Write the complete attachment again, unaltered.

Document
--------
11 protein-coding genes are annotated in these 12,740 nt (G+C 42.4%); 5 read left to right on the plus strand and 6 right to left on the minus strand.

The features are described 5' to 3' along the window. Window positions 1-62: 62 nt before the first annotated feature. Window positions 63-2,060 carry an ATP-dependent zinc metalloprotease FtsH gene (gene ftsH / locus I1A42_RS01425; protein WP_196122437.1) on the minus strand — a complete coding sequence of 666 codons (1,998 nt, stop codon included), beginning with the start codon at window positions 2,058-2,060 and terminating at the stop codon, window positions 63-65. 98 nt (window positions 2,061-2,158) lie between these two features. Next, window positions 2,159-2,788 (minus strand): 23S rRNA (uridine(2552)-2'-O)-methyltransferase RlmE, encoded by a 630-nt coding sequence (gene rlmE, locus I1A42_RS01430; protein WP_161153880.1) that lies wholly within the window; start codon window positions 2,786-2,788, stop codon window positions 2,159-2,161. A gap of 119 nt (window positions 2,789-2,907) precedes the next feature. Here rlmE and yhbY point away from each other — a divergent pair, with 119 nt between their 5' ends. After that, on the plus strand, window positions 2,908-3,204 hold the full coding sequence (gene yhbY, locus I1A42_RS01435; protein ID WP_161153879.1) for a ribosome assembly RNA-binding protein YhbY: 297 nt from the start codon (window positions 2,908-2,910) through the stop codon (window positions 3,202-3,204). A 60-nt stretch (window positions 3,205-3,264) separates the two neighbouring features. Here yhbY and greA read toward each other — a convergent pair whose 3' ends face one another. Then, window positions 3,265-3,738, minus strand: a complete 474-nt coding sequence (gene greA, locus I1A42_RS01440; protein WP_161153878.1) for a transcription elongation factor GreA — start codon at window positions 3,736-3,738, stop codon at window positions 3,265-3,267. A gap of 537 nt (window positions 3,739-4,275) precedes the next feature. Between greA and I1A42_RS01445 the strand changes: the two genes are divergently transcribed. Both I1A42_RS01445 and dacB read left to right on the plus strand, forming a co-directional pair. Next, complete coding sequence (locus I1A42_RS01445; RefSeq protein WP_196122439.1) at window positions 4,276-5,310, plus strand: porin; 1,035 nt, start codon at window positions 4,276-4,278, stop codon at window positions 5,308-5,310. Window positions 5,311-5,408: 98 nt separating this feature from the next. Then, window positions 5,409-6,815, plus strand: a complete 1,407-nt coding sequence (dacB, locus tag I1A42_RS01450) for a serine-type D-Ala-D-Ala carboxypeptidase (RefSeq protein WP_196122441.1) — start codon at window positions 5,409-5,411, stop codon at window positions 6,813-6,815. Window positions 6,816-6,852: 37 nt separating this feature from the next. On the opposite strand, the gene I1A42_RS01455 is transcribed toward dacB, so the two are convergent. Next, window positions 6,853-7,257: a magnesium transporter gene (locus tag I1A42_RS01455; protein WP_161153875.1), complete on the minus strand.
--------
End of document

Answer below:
11 protein-coding genes are annotated in these 12,740 nt (G+C 42.4%); 5 read left to right on the plus strand and 6 right to left on the minus strand.

The features are described 5' to 3' along the window. Window positions 1-62: 62 nt before the first annotated feature. Window positions 63-2,060 carry an ATP-dependent zinc metalloprotease FtsH gene (gene ftsH / locus I1A42_RS01425; protein WP_196122437.1) on the minus strand — a complete coding sequence of 666 codons (1,998 nt, stop codon included), beginning with the start codon at window positions 2,058-2,060 and terminating at the stop codon, window positions 63-65. 98 nt (window positions 2,061-2,158) lie between these two features. Next, window positions 2,159-2,788 (minus strand): 23S rRNA (uridine(2552)-2'-O)-methyltransferase RlmE, encoded by a 630-nt coding sequence (gene rlmE, locus I1A42_RS01430; protein WP_161153880.1) that lies wholly within the window; start codon window positions 2,786-2,788, stop codon window positions 2,159-2,161. A gap of 119 nt (window positions 2,789-2,907) precedes the next feature. Here rlmE and yhbY point away from each other — a divergent pair, with 119 nt between their 5' ends. After that, on the plus strand, window positions 2,908-3,204 hold the full coding sequence (gene yhbY, locus I1A42_RS01435; protein ID WP_161153879.1) for a ribosome assembly RNA-binding protein YhbY: 297 nt from the start codon (window positions 2,908-2,910) through the stop codon (window positions 3,202-3,204). A 60-nt stretch (window positions 3,205-3,264) separates the two neighbouring features. Here yhbY and greA read toward each other — a convergent pair whose 3' ends face one another. Then, window positions 3,265-3,738, minus strand: a complete 474-nt coding sequence (gene greA, locus I1A42_RS01440; protein WP_161153878.1) for a transcription elongation factor GreA — start codon at window positions 3,736-3,738, stop codon at window positions 3,265-3,267. A gap of 537 nt (window positions 3,739-4,275) precedes the next feature. Between greA and I1A42_RS01445 the strand changes: the two genes are divergently transcribed. Both I1A42_RS01445 and dacB read left to right on the plus strand, forming a co-directional pair. Next, complete coding sequence (locus I1A42_RS01445; RefSeq protein WP_196122439.1) at window positions 4,276-5,310, plus strand: porin; 1,035 nt, start codon at window positions 4,276-4,278, stop codon at window positions 5,308-5,310. Window positions 5,311-5,408: 98 nt separating this feature from the next. Then, window positions 5,409-6,815, plus strand: a complete 1,407-nt coding sequence (dacB, locus tag I1A42_RS01450) for a serine-type D-Ala-D-Ala carboxypeptidase (RefSeq protein WP_196122441.1) — start codon at window positions 5,409-5,411, stop codon at window positions 6,813-6,815. Window positions 6,816-6,852: 37 nt separating this feature from the next. On the opposite strand, the gene I1A42_RS01455 is transcribed toward dacB, so the two are convergent. Next, window positions 6,853-7,257: a magnesium transporter gene (locus tag I1A42_RS01455; protein WP_161153875.1), complete on the minus strand.